Picking Fresh Fruit in the City

My only experience with fresh fruit, when I was growing up, was the blueberries that I picked in the forest. That changed when I met and married my Sweetheart. She introduced me to all sorts of fruits I had never heard of… like mango and papaya.  Then she had me pick fresh ones right off the tree!

It was during my doctoral studies at the University of Waterloo. We were walking on the campus when she saw a cluster of crab-apple trees. After checking with appropriate authorities from the University, we picked the ripe crab-apples so that she could make some jam. It was my first experience in personally picking fruits from trees.

It was exhilarating. It felt like an Adam and Eve connection to nature.

Later with our kids, we would take trips to St. Ignatius College, a Jesuit seminary in Guelph, picking apples in their orchard. Trips to the Niagara region were also fun. We would our children would accompany us for tastings at the wineries. Although they could not taste the wine, we had them look at it and smell it. After, we would wander the vineyards so that they could taste the numerous varieties of grapes – trying to anticipate what the wine would taste like.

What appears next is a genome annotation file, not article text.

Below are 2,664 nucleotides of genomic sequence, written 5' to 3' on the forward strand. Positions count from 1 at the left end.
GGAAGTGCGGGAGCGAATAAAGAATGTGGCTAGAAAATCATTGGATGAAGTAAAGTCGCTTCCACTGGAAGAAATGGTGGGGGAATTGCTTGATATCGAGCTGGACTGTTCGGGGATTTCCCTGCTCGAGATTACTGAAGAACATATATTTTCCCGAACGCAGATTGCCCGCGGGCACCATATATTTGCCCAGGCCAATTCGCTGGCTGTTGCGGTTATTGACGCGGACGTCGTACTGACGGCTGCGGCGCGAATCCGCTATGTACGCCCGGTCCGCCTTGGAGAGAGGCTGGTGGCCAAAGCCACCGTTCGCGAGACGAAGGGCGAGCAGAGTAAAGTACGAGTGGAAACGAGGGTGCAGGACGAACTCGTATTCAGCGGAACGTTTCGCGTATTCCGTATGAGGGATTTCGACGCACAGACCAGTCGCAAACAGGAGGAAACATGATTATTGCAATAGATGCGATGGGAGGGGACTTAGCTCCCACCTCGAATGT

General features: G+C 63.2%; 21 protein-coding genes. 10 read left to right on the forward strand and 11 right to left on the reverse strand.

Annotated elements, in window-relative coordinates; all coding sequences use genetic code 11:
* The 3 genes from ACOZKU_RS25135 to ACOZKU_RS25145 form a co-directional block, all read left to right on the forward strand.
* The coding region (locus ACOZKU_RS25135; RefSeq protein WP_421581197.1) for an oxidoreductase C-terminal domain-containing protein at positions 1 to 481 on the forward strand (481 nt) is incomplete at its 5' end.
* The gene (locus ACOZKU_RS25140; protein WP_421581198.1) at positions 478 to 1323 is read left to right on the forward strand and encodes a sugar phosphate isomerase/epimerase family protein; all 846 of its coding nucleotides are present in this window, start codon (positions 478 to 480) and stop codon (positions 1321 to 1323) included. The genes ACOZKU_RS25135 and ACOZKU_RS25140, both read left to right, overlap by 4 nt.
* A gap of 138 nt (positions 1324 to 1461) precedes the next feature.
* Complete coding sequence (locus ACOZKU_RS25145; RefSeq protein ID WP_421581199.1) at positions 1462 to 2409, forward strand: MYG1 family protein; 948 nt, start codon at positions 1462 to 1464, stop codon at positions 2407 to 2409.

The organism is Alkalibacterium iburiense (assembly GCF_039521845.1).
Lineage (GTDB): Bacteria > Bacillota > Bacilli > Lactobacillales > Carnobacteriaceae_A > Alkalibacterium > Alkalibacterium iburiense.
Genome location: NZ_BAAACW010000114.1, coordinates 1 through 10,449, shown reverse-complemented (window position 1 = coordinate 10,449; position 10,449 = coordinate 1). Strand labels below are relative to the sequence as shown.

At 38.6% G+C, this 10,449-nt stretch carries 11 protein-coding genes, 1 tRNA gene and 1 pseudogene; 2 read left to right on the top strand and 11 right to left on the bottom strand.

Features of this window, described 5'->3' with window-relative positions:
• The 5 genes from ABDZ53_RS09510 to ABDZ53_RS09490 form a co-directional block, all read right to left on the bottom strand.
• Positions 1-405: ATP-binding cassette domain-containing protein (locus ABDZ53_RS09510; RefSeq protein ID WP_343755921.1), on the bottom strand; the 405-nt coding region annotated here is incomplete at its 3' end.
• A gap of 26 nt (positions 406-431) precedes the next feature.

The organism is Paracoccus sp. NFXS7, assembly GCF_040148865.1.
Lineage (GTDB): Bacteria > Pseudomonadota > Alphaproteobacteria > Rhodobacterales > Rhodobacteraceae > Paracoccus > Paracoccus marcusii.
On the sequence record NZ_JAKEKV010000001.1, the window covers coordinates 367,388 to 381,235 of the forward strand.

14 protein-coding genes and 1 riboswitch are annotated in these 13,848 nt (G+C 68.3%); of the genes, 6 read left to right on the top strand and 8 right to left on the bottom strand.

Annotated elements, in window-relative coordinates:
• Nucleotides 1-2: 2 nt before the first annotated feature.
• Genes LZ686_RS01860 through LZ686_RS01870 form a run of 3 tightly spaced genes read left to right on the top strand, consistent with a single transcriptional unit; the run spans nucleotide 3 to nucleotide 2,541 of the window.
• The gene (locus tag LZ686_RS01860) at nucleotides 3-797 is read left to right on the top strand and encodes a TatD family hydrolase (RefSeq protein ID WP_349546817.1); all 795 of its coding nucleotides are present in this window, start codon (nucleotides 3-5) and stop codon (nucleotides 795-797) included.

Sometimes, you don’t need to go far to experience that picking of fruit from trees. I described in Ottawa Family Living why I like living in the neighborhood I am in.  Recently, Sweetheart and I expanded our usual walk to include the adjacent hydro corridor. We were pleasantly surprised to find many fruit bearing trees and shrubs!

In the little span of the corridor, we discovered blackberries, choke cherries, crab-apples and apples.

Ripening apples under the hydro tower. Photo by Alan Viau
Ripening apples under the hydro tower. Photo by Alan Viau
Blackberries. Photo by Alan Viau
Choke Cherries. Photo by Alan Viau
Choke Cherries. Photo by Alan Viau
Crab-apple. Photo by Alan Viau
Crab-apple. Photo by Alan Viau

We’ve picked a bucket of choke cherries to make jam. The apples are coming along. We munched the blackberries along the way.

Picking fruit is a great way to teach children two things. The first is the connection to nature. This is what fruit looks like in the wild – without pesticides and fertilizers. Second, picking fruit educates them on where their food comes from – what it takes to make something from it.

It is one of those small life pleasures to pick fruit. Somehow they just taste better when you harvest them. So if you’ll excuse me the crab-apples are ready …


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